Addiction and youth prevention experts have also established that the “Just Say No” campaigns of generations past do not work. At the same time, according to multiple sources, including 2020 CDC data, adolescent marijuana use and admissions to addiction treatment programs are declining in states with well-regulated programs for either medicinal cannabis or recreational use. D.A.R.E. assumed that teens lacked knowledge about drug use, but we now have an opportunity to engage young people in more productive ways. This work requires evidence-based best practices, encouraging collaborative dialogue, and not simply talking at young adults.

Keeping Kansas an island surrounded by states with legal access to medicinal cannabis has cursed us with the unnecessary loss of families seeking treatment elsewhere. I have directly helped organizations move families out of state for treatment in Colorado. We are pushing away citizens and economic development opportunities so desperately needed here at home.

Kansas politicians like to talk about personal liberties and protecting rights between medical providers and patients, and cannabis is at the top of the list for multiple populations including veterans and especially those suffering from terminal illnesses.

On Jan. 15, the U.S. Department of Agriculture announced its final rule for commercial hemp. While ongoing expansions are necessary, Kansas simply needs to match the federal regulation and farmers will begin to see benefit.

Now is also the time for our elected leaders to do what’s best for the common good and protect public health through responsible action. One bill now in a Kansas House committee, HB2040, would change the state’s workers compensation law by removing marijuana from the disqualifying drug impairment list.

That’s one small step, and with bills recently introduced in the House and Senate, our elected officials now have the opportunity to pass a fully regulated medicinal cannabis program and decriminalize its possession.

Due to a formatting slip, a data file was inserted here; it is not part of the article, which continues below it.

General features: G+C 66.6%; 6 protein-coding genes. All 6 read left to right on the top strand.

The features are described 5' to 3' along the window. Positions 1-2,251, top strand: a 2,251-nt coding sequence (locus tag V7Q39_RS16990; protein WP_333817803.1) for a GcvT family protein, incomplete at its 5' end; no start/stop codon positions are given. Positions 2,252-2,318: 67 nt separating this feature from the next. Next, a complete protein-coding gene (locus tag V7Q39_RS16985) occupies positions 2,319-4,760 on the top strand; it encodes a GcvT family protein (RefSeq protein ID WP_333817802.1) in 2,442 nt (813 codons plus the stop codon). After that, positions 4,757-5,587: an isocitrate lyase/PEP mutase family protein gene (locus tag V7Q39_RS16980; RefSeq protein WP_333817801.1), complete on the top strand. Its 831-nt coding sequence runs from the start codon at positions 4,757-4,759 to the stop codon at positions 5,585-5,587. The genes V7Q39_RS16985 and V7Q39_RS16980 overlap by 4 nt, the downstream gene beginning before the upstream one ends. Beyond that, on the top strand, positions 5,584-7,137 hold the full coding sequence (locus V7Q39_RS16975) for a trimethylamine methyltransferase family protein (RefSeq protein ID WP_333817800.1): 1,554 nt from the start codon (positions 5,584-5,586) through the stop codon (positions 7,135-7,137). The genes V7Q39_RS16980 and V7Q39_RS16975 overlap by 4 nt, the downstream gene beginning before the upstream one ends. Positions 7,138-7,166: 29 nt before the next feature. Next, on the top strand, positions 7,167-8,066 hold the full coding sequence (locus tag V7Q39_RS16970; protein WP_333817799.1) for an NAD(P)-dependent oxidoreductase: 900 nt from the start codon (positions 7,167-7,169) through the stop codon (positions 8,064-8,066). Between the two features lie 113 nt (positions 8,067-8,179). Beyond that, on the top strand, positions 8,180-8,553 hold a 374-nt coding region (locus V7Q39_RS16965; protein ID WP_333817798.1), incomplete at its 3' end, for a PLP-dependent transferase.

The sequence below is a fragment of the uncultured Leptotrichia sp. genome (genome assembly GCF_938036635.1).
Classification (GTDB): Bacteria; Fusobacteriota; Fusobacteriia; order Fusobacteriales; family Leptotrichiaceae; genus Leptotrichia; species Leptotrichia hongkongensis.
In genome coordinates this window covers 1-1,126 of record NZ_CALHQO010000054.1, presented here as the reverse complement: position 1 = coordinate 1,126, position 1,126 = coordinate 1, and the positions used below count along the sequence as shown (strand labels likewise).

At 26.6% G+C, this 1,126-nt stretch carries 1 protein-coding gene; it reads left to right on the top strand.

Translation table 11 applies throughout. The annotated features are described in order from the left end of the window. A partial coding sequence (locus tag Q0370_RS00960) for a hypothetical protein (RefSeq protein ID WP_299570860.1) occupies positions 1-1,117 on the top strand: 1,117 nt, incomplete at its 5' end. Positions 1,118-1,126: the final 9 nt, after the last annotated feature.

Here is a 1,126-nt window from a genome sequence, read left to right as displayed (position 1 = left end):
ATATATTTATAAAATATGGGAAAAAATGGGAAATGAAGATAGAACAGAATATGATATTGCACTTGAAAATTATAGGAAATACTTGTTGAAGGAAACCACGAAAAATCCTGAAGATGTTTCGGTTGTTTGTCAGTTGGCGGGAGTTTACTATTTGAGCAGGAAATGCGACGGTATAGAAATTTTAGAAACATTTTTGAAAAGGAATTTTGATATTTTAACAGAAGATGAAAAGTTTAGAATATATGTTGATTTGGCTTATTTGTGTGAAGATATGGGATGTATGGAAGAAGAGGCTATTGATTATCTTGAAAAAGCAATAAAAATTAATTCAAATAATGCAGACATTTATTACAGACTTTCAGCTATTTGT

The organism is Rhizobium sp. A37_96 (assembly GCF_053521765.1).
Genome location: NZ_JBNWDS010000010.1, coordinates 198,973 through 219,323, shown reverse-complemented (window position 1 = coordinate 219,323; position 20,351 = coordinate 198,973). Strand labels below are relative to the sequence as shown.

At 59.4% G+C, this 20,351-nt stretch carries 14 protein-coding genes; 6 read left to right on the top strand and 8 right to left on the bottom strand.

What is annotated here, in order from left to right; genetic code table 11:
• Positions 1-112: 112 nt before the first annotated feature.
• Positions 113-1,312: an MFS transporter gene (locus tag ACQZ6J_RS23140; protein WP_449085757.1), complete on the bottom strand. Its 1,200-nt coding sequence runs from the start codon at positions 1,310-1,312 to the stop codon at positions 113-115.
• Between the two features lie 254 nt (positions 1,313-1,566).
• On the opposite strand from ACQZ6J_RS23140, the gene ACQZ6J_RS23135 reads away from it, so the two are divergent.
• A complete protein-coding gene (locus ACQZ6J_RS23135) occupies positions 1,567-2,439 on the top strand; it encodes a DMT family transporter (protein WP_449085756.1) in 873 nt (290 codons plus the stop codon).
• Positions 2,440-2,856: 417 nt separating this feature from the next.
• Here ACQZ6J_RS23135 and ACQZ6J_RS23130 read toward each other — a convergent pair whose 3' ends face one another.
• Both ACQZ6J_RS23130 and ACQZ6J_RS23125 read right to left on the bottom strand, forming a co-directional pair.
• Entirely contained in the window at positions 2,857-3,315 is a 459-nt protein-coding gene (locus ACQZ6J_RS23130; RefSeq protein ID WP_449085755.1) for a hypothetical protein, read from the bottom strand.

Through its opinion section, the Kansas Reflector works to amplify the voices of people who are affected by public policies or excluded from public debate. Find information, including how to submit your own commentary, here.

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Kelly Rippel
Kelly Rippel

Kelly Rippel has been interested in hemp and cannabis since the age of 13, when his father told him about the hemp research he volunteered for at Kansas State University during the 1970s. Rippel’s passion for evidence-based policy, public health and environmentalism has driven him to seek out a better understanding of humanity’s relationship with the cannabis plant. Rippel received a degree in public relations and sociology from Emporia State University, attended the National Cannabis Summit in 2015, CannaGrow Expo in 2016, and after co-founding Kansans for Hemp attended NoCoHemp Expo in 2017. Rippel worked with decision makers in the enactment of hemp legislation and served as an appointed member of the Industrial Hemp Research Advisory Board under the Kansas Department of Agriculture where he helped develop rules and regulations for the state’s hemp program and assisted in selecting candidates for licensure. Rippel has spoken at multiple state and regional conferences, in addition to the World Hemp Congress in Ljubljana, Slovenia. He serves as volunteer advisor to the Kansas Cannabis Business Association and Hemp Economic Development Group, as well as president of Planted Association of Kansas.